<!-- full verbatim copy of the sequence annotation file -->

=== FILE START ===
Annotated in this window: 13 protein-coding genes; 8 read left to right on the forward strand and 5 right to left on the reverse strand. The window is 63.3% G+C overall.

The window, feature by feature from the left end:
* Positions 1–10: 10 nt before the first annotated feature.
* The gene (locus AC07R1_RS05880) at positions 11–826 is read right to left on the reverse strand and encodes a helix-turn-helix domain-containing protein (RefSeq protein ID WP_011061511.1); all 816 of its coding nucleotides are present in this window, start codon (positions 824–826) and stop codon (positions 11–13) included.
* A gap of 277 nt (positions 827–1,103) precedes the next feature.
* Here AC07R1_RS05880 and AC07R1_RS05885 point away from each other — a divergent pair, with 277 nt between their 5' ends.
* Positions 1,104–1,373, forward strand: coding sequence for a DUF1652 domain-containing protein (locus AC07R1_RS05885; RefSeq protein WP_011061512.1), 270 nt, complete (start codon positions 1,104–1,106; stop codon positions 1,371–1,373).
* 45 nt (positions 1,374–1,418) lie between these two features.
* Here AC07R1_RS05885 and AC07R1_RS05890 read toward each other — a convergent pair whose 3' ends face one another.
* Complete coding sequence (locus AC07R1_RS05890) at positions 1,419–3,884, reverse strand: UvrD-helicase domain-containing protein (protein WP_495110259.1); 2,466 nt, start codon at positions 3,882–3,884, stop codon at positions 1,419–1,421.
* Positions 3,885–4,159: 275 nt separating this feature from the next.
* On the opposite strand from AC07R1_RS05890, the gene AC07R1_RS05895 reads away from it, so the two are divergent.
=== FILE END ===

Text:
Annotated in this window: 13 protein-coding genes; 8 read left to right on the forward strand and 5 right to left on the reverse strand. The window is 63.3% G+C overall.

The window, feature by feature from the left end:
* Positions 1–10: 10 nt before the first annotated feature.
* The gene (locus AC07R1_RS05880) at positions 11–826 is read right to left on the reverse strand and encodes a helix-turn-helix domain-containing protein (RefSeq protein ID WP_011061511.1); all 816 of its coding nucleotides are present in this window, start codon (positions 824–826) and stop codon (positions 11–13) included.
* A gap of 277 nt (positions 827–1,103) precedes the next feature.
* Here AC07R1_RS05880 and AC07R1_RS05885 point away from each other — a divergent pair, with 277 nt between their 5' ends.
* Positions 1,104–1,373, forward strand: coding sequence for a DUF1652 domain-containing protein (locus AC07R1_RS05885; RefSeq protein WP_011061512.1), 270 nt, complete (start codon positions 1,104–1,106; stop codon positions 1,371–1,373).
* 45 nt (positions 1,374–1,418) lie between these two features.
* Here AC07R1_RS05885 and AC07R1_RS05890 read toward each other — a convergent pair whose 3' ends face one another.
* Complete coding sequence (locus AC07R1_RS05890) at positions 1,419–3,884, reverse strand: UvrD-helicase domain-containing protein (protein WP_495110259.1); 2,466 nt, start codon at positions 3,882–3,884, stop codon at positions 1,419–1,421.
* Positions 3,885–4,159: 275 nt separating this feature from the next.
* On the opposite strand from AC07R1_RS05890, the gene AC07R1_RS05895 reads away from it, so the two are divergent.